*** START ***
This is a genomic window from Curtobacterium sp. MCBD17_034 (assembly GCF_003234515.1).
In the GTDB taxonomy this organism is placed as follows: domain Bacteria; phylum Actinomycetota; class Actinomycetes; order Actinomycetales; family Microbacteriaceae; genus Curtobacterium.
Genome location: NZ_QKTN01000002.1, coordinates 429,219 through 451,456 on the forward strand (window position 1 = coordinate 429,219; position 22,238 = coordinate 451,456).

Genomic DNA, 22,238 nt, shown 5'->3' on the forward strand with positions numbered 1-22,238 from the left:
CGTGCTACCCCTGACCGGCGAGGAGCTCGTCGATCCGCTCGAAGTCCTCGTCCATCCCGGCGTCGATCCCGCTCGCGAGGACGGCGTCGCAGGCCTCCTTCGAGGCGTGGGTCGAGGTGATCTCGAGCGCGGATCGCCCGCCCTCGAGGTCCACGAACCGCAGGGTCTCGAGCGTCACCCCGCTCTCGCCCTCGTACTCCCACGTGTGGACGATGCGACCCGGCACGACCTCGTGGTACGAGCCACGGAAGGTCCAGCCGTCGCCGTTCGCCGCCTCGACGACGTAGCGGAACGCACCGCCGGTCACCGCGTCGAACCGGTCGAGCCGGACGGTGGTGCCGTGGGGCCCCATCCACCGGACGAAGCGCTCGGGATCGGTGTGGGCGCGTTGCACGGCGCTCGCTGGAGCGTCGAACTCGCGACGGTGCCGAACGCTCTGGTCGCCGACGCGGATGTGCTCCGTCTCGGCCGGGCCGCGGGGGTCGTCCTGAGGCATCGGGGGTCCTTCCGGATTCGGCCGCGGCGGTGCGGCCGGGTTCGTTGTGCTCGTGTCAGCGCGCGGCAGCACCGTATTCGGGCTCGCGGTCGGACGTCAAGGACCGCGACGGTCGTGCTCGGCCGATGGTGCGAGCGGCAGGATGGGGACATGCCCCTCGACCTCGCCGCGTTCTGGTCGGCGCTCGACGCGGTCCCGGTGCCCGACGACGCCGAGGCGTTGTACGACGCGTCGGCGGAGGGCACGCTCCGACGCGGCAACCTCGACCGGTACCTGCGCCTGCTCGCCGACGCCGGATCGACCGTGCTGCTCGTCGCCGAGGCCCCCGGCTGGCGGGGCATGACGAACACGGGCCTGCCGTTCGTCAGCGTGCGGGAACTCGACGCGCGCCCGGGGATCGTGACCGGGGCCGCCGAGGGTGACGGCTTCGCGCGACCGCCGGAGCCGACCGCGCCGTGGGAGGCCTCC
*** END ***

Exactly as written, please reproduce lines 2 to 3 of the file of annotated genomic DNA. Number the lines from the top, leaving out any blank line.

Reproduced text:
In the GTDB taxonomy this organism is placed as follows: domain Bacteria; phylum Actinomycetota; class Actinomycetes; order Actinomycetales; family Microbacteriaceae; genus Curtobacterium.
Genome location: NZ_QKTN01000002.1, coordinates 429,219 through 451,456 on the forward strand (window position 1 = coordinate 429,219; position 22,238 = coordinate 451,456).